C O M M E N T A R Y
T A D S T R Y K E R
September 26, 2009
Well, this one did have an old-time feel to it, didnt it?
The Big Red rolling up a big halftime lead and pulling away, playing nearly the entire roster in the fourth quarter, and happy fans leaving Memorial Stadium early to celebrate.
Except for some injuries to defensive backs — most notably Rickey Thenarse — there was very little to dislike about Nebraskas 55-0 victory over Louisiana-Lafayette Saturday night.
It was a nice celebration. Liked seeing Mike Devaney; the family resemblance gave me a lump in my throat because it reminded me of what Bob looked like in 1962. Liked the throwback uniforms, liked the atmosphere surrounding Nebraskas 300th consecutive sellout.
Loved the defense. Loved the shutout.
This appears to be a Nebraska team that is gaining momentum, and the defense is the reason. No, I havent forgotten the disappointing loss at Virginia Tech, where three breakdowns by the NU defense marred an otherwise excellent performance (remember, yielding just 16 points on the road against a top 20 opponent is nothing to get too angry about). The defense has given up too many yards at times, but allowing just seven points a game through the nonconference season is a good sign.
Bo and Carl Pelini are building a defense in Nebraska. Not one that compares with the 1990s juggernauts led by Grant Wistrom and Mike Brown and the Peter brothers, not yet. But its getting better.
And speaking of Virginia Tech, what does the Hokies convincing 31-7 win over Miami say about the Huskers? I had some people tell me after the Huskers one-point loss in Blacksburg that Nebraska was in trouble, and that Miami would easily defeat Virginia Tech.
Well, lets see — Tech slugged Miami in the mouth, and Nebraska is not in disarray.
Dont get me wrong. Nebraska has a lot to prove, starting Oct. 8 at Columbia, Missouri, and again Oct. 17 in Lincoln against Texas Tech. Those games will say a lot about the way this season goes for the Huskers.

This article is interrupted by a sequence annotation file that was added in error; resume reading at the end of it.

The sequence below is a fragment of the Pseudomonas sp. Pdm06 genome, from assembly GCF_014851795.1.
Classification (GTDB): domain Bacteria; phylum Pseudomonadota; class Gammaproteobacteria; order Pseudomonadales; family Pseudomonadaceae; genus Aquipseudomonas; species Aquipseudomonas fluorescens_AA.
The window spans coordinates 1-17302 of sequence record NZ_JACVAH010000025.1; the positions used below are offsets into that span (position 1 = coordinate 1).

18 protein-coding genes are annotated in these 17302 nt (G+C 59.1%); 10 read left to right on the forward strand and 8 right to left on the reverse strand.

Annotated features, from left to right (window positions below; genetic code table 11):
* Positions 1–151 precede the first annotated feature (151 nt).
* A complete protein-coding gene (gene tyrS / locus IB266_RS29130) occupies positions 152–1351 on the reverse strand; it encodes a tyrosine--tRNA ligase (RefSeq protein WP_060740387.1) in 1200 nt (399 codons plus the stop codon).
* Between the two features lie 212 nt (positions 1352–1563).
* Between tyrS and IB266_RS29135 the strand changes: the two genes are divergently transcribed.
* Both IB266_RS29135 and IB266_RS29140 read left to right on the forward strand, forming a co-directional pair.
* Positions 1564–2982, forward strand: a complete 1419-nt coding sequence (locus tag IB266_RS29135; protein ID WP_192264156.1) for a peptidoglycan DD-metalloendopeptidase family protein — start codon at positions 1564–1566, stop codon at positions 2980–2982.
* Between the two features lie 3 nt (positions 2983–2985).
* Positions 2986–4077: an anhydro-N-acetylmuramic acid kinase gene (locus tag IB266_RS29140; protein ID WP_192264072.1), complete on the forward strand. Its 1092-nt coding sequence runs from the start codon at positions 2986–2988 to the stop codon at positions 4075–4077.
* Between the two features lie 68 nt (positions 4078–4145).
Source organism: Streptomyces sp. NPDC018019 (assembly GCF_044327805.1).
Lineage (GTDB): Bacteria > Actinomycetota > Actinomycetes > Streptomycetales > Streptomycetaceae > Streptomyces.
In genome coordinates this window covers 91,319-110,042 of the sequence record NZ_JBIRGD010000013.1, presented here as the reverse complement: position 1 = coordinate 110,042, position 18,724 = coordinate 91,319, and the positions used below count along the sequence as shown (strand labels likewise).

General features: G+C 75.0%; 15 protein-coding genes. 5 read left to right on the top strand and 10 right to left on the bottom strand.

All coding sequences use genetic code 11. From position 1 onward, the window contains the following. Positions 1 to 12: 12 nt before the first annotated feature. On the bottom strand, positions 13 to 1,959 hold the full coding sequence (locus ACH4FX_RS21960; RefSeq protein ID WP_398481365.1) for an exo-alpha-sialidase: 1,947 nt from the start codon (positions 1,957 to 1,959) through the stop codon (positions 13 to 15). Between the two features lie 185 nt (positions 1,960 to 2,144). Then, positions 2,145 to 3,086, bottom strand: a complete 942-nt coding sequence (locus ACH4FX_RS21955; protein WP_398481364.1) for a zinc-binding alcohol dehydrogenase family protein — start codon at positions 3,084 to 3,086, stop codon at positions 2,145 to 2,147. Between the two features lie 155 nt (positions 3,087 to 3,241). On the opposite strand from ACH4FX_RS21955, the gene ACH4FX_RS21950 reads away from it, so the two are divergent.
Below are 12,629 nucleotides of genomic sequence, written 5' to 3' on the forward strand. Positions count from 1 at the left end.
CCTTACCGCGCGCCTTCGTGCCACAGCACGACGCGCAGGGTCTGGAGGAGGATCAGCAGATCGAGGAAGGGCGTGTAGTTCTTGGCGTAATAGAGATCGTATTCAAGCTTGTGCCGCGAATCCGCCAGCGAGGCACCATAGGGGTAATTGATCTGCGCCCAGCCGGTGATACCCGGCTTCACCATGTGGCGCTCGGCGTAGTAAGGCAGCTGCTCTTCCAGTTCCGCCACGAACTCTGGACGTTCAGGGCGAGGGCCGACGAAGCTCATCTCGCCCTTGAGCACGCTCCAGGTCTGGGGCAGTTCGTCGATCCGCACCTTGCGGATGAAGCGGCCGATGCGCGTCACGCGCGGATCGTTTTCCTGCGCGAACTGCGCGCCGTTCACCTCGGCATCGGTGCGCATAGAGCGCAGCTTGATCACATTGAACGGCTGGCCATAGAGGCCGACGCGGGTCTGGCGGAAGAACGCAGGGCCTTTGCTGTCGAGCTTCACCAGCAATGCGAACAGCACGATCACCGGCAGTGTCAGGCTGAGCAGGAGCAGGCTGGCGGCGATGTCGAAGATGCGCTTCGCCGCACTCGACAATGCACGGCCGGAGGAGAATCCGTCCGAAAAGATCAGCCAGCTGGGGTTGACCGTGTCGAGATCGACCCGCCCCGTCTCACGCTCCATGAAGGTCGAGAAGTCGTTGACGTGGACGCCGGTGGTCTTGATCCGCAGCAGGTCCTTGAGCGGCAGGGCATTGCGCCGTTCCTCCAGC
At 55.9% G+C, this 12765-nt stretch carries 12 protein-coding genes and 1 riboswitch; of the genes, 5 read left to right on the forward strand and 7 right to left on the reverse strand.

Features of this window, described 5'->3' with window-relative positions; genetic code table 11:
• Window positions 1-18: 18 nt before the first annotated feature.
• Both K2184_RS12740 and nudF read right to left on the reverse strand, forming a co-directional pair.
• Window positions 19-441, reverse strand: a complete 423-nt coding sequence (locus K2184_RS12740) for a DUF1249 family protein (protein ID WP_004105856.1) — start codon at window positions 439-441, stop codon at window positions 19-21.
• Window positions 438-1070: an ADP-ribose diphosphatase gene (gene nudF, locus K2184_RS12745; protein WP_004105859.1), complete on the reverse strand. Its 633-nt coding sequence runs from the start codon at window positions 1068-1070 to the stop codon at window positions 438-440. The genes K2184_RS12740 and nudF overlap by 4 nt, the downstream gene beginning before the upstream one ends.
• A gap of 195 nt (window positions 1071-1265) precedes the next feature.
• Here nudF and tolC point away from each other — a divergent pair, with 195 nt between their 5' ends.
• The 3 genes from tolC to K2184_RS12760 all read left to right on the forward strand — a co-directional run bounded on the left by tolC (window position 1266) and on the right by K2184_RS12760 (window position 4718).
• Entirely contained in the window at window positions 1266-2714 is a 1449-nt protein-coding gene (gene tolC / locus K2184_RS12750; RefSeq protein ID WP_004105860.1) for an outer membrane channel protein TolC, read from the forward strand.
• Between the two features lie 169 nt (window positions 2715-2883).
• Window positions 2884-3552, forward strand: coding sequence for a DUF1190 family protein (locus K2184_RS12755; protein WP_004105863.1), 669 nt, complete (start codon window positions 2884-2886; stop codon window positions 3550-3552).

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As for the offense, the showing against the Ragin Cajuns was encouraging. Zac Lee and the offensive line were definitely improved from their showing at Blacksburg. Roy Helu continues to build momentum at I-back, and Rex Burkhead is a young star in the making.
The 55 points were misleading; it just shows what can happen when you force turnovers and turn them into points. The offense was feeding off what the defense and kicking game gave it for much of the game, and except for the Cajuns first punt of the game, which the Huskers didnt catch and allowed to roll inside the 10-yard line, the NU kicking game was excellent.
The next step for the defense is to force turnovers and turn them into points against Big 12 teams like Missouri and Texas Tech, which have a lot less experience on offense than they did last season.
In an interview earlier this year, Ndamukong Suh told me that he wanted to see the defense firing on all cylinders from the first snap of the Florida Atlantic game. Setting the bar that high flew in the face of the national perception that the Blackshirts were a weakness of the Nebraska team. This is a defense that is taking on the personality of its All-American candidate defensive tackle. Steady, smart, hard-working, and sometimes spectacular.
The Blackshirts as the strength of the Cornhuskers once again? Theres a throwback concept, but its starting to become believable.
It hasnt been a dominating defense through the non-conference schedule, but the pieces seem to be forming. If Suh were not there, it would be just ordinary, but his talent and his presence will make it at least troublesome — very troublesome — for every offense here on out. Next year, when the young linebackers have another year of experience, the Blackshirts will be very good, even without Suh.
But since hes still here, lets enjoy watching Suh go about his business. Its not every day that you get to see someone rebuild a tradition as time-honored as the Blackshirts.
Formerly the sports editor at the North Platte Bulletin and a sportswriter/columnist for the North Platte Telegraph, Tad Stryker is a longtime Nebraska sports writer, having covered University of Nebraska and high school sports for more than 25 years. He started writing for this website in 2008. You can e-mail him at email@example.com. | Archive